The Railway Trade Union Alliance (RTUA), a front of several rail unions in Sri Lanka, bowed to the government’s draconian essential services order and abandoned an earlier decision to take strike action every Friday to back their demands.
At a press conference on Friday, the RTUA appealed to the government to revoke the essential services order. Failing that, it would file cases against the government with the International Labor Organisation (ILO) and Human Rights Council in Geneva—a futile move designed to cover over their betrayal.
On Thursday, President Maithripala Sirisena imposed the essential services order to suppress strike action under emergency laws at the request of Transport Minister Arjuna Ranatunga. However, some 3,000 union members, including railway engine drivers, regulators, operators, station masters, and oversight managers defied the ban and took strike action. Most of the 340 daily train services were halted due to the strike.
The RTUA called the strike, demanding a salary increase of 320 rupees ($US1.80) to rectify an anomaly compared to the salary of lower grade workers.
The railway employees had taken industrial action on June 21-22 after negotiations with Finance Minister Mangala Samaraweera collapsed when he flatly rejected any pay rise. After the two-day strike, the union front wound industrial action back to a token stoppage every Friday. Now the unions have abandoned any campaign.
According to the essential service order, any worker defying the ban could “after summary trial before a Magistrate, be liable to rigorous imprisonment for a term not less than two years and not exceeding five years.” In addition, “all property, movable or immovable, of the person convicted, shall be forfeited to the Republic.”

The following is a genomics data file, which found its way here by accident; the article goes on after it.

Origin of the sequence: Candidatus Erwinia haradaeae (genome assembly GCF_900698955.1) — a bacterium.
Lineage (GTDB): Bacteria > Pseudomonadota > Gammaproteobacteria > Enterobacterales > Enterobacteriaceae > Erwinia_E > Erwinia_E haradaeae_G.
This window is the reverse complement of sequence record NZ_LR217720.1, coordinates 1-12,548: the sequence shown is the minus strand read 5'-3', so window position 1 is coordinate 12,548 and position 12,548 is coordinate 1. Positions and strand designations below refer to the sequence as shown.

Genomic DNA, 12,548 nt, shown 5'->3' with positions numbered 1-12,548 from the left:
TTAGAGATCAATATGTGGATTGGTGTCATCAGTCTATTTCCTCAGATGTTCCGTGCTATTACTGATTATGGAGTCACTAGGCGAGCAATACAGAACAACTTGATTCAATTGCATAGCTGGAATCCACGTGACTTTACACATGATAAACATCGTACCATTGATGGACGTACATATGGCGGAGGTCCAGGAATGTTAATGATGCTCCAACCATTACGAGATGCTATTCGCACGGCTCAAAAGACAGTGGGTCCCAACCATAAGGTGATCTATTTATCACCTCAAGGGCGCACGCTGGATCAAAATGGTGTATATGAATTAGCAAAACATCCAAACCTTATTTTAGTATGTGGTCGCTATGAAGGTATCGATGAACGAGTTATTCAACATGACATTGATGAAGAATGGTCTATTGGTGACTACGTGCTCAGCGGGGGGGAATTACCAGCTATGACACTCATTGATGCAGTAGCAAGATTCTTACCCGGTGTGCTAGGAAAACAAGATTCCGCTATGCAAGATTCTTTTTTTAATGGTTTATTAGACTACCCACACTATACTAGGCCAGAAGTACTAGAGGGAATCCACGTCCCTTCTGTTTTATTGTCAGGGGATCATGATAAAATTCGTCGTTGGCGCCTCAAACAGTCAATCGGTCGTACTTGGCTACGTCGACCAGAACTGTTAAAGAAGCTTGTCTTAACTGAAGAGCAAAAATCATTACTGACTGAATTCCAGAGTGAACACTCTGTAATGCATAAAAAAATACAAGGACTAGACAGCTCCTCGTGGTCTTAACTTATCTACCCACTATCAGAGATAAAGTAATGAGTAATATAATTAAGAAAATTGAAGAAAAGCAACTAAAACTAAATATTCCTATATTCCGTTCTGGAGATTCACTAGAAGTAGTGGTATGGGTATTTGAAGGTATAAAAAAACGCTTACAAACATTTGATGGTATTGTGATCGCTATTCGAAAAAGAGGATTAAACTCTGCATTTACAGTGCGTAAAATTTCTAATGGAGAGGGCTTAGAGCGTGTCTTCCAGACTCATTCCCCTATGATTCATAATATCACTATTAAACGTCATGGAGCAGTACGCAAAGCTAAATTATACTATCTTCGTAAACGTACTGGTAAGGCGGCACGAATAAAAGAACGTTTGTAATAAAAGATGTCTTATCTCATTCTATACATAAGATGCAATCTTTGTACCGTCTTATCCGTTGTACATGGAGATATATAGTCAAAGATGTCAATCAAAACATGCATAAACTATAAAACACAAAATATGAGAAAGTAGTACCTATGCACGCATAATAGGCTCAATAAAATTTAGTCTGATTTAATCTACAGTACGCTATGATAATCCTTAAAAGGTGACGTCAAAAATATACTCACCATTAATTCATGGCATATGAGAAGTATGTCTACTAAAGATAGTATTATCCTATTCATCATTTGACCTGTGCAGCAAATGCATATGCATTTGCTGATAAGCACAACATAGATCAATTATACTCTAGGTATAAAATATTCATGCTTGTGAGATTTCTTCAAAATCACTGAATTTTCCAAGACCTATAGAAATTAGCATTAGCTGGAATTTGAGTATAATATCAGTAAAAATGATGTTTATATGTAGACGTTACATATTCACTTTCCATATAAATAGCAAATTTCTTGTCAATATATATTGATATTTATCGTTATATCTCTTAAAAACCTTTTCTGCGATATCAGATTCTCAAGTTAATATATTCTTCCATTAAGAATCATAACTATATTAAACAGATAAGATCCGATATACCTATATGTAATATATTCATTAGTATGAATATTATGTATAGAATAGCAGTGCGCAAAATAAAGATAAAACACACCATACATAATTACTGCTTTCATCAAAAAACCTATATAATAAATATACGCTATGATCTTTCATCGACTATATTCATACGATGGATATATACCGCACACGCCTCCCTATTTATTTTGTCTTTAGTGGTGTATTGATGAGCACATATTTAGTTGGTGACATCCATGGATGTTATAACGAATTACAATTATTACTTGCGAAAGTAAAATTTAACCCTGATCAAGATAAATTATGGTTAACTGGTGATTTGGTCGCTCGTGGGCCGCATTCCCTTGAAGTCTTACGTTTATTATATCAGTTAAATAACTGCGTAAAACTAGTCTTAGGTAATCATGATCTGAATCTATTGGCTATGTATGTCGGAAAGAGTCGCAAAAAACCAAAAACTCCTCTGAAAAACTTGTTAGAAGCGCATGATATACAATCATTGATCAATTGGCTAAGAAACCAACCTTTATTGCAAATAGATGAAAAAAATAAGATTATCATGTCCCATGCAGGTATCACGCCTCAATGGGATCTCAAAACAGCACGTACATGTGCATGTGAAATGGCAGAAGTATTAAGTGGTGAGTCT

The railway authorities have complained to the police that employees have been striking “illegally” and called for legal action against them. Police told the media that an investigation was underway following an official complaint lodged by Railways General Manager Dilantha Fernando.
The rail strike is the first industrial strike action by government employees since the imposition of emergency rule. President Sirisena seized on the terrorist bombings on April 21, targeting three churches and three luxury hotels, to justify the draconian measures.
The Socialist Equality Party (SEP) in its May 2 statement (“Sri Lankan SEP denounces political parties’ support for President Sirisena’s police state measures”) condemned the “far-reaching, anti-democratic measures” and warned that the main objective was to suppress the struggles of the working class. Government and opposition parties have joined with openly racist organisations and the media to whip up a vicious anti-Muslim campaign to divide the working class.
Even though infighting within the government continues between the President and the Prime Minister, there are no differences over the imposition of the essential service order. The ruling class as a whole is fearful that the railway workers' struggle could encourage other sections of workers to fight for their social rights.